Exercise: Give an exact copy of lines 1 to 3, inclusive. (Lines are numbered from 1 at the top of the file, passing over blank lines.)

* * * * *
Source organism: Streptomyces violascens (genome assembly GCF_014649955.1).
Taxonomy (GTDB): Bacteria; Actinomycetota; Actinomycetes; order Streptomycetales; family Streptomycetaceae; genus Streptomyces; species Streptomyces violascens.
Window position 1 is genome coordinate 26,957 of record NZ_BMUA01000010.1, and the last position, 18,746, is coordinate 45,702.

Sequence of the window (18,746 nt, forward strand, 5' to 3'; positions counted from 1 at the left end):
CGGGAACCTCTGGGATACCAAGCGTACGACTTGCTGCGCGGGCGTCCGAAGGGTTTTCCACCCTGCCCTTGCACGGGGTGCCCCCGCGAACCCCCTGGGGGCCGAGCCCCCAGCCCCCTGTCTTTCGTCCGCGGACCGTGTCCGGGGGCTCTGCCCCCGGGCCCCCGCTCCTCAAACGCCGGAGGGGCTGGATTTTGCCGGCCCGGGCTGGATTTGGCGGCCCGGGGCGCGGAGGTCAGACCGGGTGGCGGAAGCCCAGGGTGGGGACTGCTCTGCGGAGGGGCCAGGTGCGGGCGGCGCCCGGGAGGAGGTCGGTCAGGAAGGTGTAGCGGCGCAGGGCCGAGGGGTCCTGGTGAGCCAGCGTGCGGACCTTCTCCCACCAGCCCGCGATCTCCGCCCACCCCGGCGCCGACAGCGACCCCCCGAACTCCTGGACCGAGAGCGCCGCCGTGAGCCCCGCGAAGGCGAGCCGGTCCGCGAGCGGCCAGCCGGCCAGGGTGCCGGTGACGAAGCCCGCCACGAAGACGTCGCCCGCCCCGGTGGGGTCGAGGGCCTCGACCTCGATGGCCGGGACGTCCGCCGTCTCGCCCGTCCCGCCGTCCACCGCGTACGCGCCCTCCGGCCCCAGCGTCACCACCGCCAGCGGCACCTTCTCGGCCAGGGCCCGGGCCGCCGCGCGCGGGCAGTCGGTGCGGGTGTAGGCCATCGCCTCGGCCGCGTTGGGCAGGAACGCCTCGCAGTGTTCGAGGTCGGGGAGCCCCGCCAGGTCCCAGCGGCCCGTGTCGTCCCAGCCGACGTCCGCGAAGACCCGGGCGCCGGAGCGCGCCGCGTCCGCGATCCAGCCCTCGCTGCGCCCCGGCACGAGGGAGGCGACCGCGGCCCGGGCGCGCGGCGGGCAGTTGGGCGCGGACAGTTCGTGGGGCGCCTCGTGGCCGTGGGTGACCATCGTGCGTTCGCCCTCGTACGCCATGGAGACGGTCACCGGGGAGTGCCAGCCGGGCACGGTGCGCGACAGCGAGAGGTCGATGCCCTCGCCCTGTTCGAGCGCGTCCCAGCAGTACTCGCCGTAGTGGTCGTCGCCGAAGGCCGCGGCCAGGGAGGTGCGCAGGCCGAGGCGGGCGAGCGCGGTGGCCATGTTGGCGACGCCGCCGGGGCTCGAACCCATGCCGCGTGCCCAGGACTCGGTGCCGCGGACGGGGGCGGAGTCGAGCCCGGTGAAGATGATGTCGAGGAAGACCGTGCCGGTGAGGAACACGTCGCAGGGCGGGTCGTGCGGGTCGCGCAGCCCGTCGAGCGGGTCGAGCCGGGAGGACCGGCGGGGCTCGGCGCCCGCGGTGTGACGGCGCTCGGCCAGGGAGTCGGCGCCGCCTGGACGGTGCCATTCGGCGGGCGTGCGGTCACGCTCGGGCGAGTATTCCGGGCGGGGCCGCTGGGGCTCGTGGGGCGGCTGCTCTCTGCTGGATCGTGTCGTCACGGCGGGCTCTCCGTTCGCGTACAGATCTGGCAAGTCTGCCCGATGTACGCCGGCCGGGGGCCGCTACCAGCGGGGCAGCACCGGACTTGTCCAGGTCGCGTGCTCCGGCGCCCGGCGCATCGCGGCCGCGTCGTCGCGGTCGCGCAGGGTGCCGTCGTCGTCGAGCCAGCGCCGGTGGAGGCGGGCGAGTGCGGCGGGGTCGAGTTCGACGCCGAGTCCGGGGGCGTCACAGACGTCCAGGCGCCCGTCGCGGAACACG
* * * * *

Source organism: Streptomyces violascens (genome assembly GCF_014649955.1).
Taxonomy (GTDB): Bacteria; Actinomycetota; Actinomycetes; order Streptomycetales; family Streptomycetaceae; genus Streptomyces; species Streptomyces violascens.
Window position 1 is genome coordinate 26,957 of record NZ_BMUA01000010.1, and the last position, 18,746, is coordinate 45,702.